31. 31. OneNationalProgram101What Are Off-Cycle Credits?Some vehicle technologies provide greater emissions and energyefficiency benefits in on-road driving than what is measured in thelaboratory test that is used for regulatory compliance.The One National Program provides “off-cycle” credits to encouragemanufacturers to adopt these technologies. These credits add theadditional “real-world” benefits for these technologies to the laboratorytest results. Examples of these technologies include solar panels onhybrid vehicles, engine start-stop, or active aerodynamics.The standards include a pre-approved list of technologies that qualifyfor off-cycle credits and would also allow manufacturers to apply foroff-cycle technology credits beyond those listed.QA31
  32. 32. OneNationalProgram101What Incentives Are Provided for the Production of Electric, Plug-In HybridElectric, Fuel Cell, and Compressed Natural Gas Vehicles?To incentivize the introduction of these technologies, the program wouldprovides two incentives for these vehicles:1. An incentive multiplier for all electric vehicles (EVs), plug-in hybrid electricvehicles (PHEVs), fuel cell vehicles (FCVs), and compressed natural gas (CNG)vehicles sold in MY2017-2021. This approach means that each of thesevehicles that is produced would count as more than a single vehicle, incalculating fleet average compliance.• EVs and FCVs would start with a multiplier value of 2.0 in MY2017,phasing down to a value of 1.5 in MY2021.• PHEVs and CNG vehicles would start at a multiplier value of 1.6 inMY2017 and phase down to a value of 1.3 in MY2021.• There is no multiplier for MY2022-2025.QA32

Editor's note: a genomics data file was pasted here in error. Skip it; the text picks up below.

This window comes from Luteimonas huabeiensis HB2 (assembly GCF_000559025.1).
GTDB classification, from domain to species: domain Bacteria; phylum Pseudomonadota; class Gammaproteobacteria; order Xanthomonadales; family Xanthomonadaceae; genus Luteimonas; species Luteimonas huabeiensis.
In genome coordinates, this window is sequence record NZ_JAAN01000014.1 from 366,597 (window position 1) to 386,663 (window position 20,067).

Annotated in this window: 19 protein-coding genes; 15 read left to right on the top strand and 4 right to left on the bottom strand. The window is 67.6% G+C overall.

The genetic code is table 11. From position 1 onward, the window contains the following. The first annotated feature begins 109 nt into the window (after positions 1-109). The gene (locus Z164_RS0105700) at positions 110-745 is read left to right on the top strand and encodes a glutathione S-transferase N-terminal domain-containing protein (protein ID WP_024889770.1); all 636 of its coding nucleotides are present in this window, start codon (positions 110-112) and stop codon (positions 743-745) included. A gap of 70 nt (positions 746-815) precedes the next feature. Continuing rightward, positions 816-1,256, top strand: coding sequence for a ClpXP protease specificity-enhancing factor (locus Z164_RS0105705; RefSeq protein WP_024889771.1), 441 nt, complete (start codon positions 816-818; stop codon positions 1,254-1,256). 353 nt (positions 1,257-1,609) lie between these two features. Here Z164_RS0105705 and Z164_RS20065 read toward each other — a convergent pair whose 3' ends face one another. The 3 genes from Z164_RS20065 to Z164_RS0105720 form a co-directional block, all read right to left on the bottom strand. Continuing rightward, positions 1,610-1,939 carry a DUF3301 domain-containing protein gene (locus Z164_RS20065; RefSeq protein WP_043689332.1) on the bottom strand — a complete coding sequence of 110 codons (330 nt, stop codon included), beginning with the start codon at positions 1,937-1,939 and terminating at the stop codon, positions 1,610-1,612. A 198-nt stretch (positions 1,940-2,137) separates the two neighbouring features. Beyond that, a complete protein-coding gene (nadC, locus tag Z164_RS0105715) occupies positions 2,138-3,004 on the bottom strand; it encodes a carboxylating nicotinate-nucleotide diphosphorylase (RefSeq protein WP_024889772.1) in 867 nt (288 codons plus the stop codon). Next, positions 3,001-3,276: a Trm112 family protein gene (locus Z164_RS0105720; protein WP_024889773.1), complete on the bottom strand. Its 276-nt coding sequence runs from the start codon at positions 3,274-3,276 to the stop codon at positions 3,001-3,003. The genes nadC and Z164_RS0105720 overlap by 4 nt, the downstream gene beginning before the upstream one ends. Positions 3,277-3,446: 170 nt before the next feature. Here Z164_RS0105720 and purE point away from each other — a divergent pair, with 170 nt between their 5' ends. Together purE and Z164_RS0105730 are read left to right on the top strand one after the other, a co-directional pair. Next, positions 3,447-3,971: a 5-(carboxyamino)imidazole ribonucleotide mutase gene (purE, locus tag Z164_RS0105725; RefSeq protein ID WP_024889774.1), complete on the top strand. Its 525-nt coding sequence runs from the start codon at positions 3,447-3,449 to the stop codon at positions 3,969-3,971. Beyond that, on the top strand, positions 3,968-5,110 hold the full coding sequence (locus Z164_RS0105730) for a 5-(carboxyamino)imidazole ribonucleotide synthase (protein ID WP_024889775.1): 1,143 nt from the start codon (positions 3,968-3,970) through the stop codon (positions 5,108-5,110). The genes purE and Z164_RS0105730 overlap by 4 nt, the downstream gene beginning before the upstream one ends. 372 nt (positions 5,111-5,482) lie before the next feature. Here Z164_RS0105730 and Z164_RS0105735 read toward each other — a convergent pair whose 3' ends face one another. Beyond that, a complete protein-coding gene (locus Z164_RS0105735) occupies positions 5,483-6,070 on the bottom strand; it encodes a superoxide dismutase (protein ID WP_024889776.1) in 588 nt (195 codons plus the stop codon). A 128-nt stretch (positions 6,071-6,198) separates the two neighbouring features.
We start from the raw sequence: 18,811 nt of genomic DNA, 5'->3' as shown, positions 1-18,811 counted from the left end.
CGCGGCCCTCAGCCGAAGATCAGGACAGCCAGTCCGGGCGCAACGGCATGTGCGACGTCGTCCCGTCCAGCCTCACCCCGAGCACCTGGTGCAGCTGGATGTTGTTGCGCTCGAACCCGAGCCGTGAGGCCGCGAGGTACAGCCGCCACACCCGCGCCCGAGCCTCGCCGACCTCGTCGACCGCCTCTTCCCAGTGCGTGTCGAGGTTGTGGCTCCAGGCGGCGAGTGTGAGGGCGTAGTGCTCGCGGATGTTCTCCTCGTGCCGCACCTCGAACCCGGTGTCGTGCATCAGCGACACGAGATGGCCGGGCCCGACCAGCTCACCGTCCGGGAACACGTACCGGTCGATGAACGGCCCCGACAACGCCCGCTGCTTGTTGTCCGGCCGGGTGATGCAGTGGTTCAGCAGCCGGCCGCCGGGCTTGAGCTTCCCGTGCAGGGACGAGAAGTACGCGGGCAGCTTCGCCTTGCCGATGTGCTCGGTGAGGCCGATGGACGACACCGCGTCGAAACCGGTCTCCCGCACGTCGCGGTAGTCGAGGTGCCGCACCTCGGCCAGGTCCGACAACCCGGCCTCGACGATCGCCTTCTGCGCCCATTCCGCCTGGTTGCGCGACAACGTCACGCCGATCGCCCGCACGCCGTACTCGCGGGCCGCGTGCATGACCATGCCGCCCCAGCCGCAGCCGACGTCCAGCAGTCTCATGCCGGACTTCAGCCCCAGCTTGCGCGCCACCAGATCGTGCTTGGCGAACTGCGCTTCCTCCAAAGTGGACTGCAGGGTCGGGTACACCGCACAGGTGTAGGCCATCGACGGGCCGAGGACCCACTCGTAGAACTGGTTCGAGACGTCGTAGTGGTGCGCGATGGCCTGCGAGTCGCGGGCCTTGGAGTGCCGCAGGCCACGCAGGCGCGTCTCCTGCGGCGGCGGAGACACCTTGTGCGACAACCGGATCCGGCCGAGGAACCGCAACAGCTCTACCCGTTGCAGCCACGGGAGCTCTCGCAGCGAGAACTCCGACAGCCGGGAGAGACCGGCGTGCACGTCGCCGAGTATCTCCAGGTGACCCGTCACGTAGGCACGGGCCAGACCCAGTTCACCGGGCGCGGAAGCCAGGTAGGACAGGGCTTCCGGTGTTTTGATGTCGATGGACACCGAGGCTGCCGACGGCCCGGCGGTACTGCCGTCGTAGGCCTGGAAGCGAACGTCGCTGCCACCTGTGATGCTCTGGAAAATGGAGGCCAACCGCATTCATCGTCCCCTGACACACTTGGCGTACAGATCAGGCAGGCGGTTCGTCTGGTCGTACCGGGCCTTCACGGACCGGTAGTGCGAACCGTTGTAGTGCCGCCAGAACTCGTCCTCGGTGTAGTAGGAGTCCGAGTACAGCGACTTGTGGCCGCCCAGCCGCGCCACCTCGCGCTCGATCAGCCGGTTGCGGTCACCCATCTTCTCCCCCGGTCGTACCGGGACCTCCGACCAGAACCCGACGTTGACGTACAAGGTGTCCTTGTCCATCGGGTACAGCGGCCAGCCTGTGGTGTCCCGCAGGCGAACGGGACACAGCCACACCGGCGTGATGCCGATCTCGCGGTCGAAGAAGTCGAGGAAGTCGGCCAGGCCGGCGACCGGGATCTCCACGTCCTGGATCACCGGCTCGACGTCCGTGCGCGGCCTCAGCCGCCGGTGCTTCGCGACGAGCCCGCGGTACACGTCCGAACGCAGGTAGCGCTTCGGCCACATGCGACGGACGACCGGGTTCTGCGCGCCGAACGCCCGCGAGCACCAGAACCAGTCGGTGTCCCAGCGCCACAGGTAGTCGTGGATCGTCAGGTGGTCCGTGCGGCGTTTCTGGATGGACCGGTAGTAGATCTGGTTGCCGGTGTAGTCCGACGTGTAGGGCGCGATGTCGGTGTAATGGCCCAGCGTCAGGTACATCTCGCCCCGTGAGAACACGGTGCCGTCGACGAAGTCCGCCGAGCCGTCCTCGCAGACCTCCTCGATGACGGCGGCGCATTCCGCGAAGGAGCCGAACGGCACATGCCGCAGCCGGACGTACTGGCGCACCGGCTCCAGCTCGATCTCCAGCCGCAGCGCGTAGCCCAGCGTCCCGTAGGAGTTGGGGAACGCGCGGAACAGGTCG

33. 33. OneNationalProgram101CONTINUED:What Incentives Are Provided for the Production of Electric, Plug-InHybrid Electric, Fuel Cell, and Compressed Natural Gas Vehicles?2. EPA set a value of zero (0) gram per mile tailpipe emissions forEVs/PHEVs/FCVs through MY2021. This means that EPA will not assignany “upstream” emissions to these vehicles, such as emissionsassociated with the generation of electricity to charge the batteries ofelectric vehicles.EPA has placed a cap on the number of these vehicles that qualify forthe zero emission factor beginning in MY2022. Vehicles sold over thecap limit would be assigned an upstream emission factor.QA33